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In CSS3 First Look, staff author James Williamson provides an in-depth introduction to the newest CSS standard, detailing its modular format, history, and current level of browser support, while also demonstrating its capabilities and applications. The course includes tutorials on using new selectors, modifying typography and color, working with the box model, and understanding media queries. Exercise files accompany the course.
Of all the cool CSS3 demos currently online, none of them get as many oohs and ahs as the 3D transform demos. I mean check this out. It's pretty cool, right? All right, how about this one? How about that? Isn't that cool? Check that out. I can just sit here and do this all day. That is so cool. All right, I'll show where to find these demos in just a moment.
Now without a doubt, 3D transforms allow us to do some pretty cool stuff. Although 3D transforms have their own Level 3 module specification, they share so much of the 2D transform specification that once you've got a handle on writing those transforms, making the transition to 3D transforms is pretty easy. Now that's the good news. The bad news is that the specification is still very young, support is sparse, and changes to both the specification and the implementations are ongoing.
Still it's certainly worth exploring. So let's talk a little about 3D transforms and how they work. Just like 2D transforms, 3D transforms use the transform-property to pass transform functions. At first glance, it looks like there are quite a bit more transform functions in the 3D transforms than 2D transforms, but if we look closer, we can see that for the most part, it's exactly the same transforms with the Z-axis property added to the X and Y properties.
Now, what's the Z-axis? Imagine that your monitor is a flat plane. If you were to draw a straight line, coming out perpendicular to the monitor that would be the Z-axis. It allows us to simulate depth and stacking order for our 3D transforms. Now, that leads me to a transform function that is specific to 3D transforms. Perspective. Now, perspective essentially establishes a viewing distance between the viewer and the transform object.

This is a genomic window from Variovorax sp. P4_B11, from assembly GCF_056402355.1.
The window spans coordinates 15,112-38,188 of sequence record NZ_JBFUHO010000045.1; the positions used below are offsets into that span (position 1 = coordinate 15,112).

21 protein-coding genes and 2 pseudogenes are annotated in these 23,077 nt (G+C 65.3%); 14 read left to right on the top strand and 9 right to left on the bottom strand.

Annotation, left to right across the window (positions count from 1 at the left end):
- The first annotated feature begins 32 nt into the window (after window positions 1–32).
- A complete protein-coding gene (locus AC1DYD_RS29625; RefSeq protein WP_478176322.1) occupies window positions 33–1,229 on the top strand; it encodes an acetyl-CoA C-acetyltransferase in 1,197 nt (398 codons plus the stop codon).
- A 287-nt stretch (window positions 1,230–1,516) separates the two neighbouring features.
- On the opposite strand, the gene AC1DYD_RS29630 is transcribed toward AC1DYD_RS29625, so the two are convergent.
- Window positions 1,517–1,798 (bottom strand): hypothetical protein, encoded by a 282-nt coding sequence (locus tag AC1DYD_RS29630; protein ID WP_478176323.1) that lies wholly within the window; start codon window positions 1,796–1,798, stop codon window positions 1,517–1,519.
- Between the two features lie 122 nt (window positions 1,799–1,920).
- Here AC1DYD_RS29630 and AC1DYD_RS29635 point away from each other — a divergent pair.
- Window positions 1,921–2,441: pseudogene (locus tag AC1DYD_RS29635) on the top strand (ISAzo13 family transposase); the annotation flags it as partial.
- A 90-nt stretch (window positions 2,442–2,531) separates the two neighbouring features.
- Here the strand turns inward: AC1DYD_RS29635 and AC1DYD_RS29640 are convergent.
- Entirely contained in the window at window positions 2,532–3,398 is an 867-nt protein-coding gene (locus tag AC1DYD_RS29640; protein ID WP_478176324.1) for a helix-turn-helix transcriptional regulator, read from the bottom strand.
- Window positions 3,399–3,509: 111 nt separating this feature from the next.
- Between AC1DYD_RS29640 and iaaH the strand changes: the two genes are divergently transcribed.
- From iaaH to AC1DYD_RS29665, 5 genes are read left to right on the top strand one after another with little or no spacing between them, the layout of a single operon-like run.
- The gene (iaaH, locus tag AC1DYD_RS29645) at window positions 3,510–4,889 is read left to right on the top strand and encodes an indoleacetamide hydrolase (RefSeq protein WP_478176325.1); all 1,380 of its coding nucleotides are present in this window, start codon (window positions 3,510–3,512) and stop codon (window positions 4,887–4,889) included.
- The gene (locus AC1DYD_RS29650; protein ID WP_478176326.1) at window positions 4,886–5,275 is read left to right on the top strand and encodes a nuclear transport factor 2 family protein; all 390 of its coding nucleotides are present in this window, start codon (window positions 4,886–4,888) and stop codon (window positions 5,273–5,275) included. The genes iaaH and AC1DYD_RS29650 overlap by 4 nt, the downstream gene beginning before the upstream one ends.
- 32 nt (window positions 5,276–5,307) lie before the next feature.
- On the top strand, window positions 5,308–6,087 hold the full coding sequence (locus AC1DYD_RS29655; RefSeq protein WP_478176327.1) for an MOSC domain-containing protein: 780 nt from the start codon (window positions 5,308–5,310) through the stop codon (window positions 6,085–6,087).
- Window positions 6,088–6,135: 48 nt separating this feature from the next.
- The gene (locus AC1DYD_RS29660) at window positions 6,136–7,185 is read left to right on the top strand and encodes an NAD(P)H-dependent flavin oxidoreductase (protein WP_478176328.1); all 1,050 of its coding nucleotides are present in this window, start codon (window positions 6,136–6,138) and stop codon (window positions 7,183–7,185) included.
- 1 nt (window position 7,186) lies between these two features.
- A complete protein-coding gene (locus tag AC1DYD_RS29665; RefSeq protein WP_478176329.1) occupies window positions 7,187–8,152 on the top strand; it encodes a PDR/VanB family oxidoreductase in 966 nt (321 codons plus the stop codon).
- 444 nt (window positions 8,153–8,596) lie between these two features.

The higher the value, the further away the user is and as such the subtler the transform becomes. Perspective can be set as a property or as a transform function. Now as a transform function, it applies to the transform on the element itself, while as a property it applies to the positioned or transformed children of the element. More than anything else, applying perspective as a property allows you to set the same perspective for all child objects that are transformed.
So it's not uncommon to see it placed on the body tag so that your perspective remains consistent and you don't have to keep setting it. You can also set a perspective-origin property. A good way to visualize this is to think about a vanishing point or establishing the angle of the plane that the element is rendered on. Now this can be set as a keyword or as percentages. Another 3D transform property that you want to be familiar with is the transform-style property. Now this property takes one of two values.
The default flat value and preserve-3d. So what does this do? Imagine that you have you have two elements, a parent and a child, and that you've applied 3D transforms to both of them. If the transform-style is set to flat, the child's transform values are ignored and it's mapped to the same transform as its parent. Now if it's set to preserve-3d, both transforms are applied independently of each other, allowing for a more pronounced effect, greater stacking depths, or all sorts of mayhem.
Now all this sounds really cool and leads to the natural question, can I use this now? Well, browser support is as of this recording a little weak. As you can see only WebKit browsers really support 3D transforms and there are differences in the Safari and Chrome implementations. I also feel that I should point out that 3D transforms are hardware accelerated in Safari to increase their performance. They're fairly processor-intensive and work is continuing in other browsers to add support.
All right, so what does that mean for you now? Well, unless you're designing for a controlled WebKit environment, like the iPad or iPhone, I'd put these capabilities squarely in the experimental category. Although it's easy enough to detect for 3D transform support, creating fallback content is not the easiest thing in the world to do. I encourage you to experiment with 3D transforms, especially by combining them with transitions, and stay current on changes to the specification and support levels, so when the time is right you can add 3D transforms to your own projects and applications.
Now, how about those demos I promised? Snow Stack has that really cool 3D flicker interface that I was showing you and that 3D cube demo, that was created by Paul Hayes. You can find out more about both of them by visiting these links. I also recommend checking out the Safari blog page on 3D transforms. There is a ton of information and some really cool demos there as well. If you decide to give them a try, just remember their experimental nature and have fun with them.
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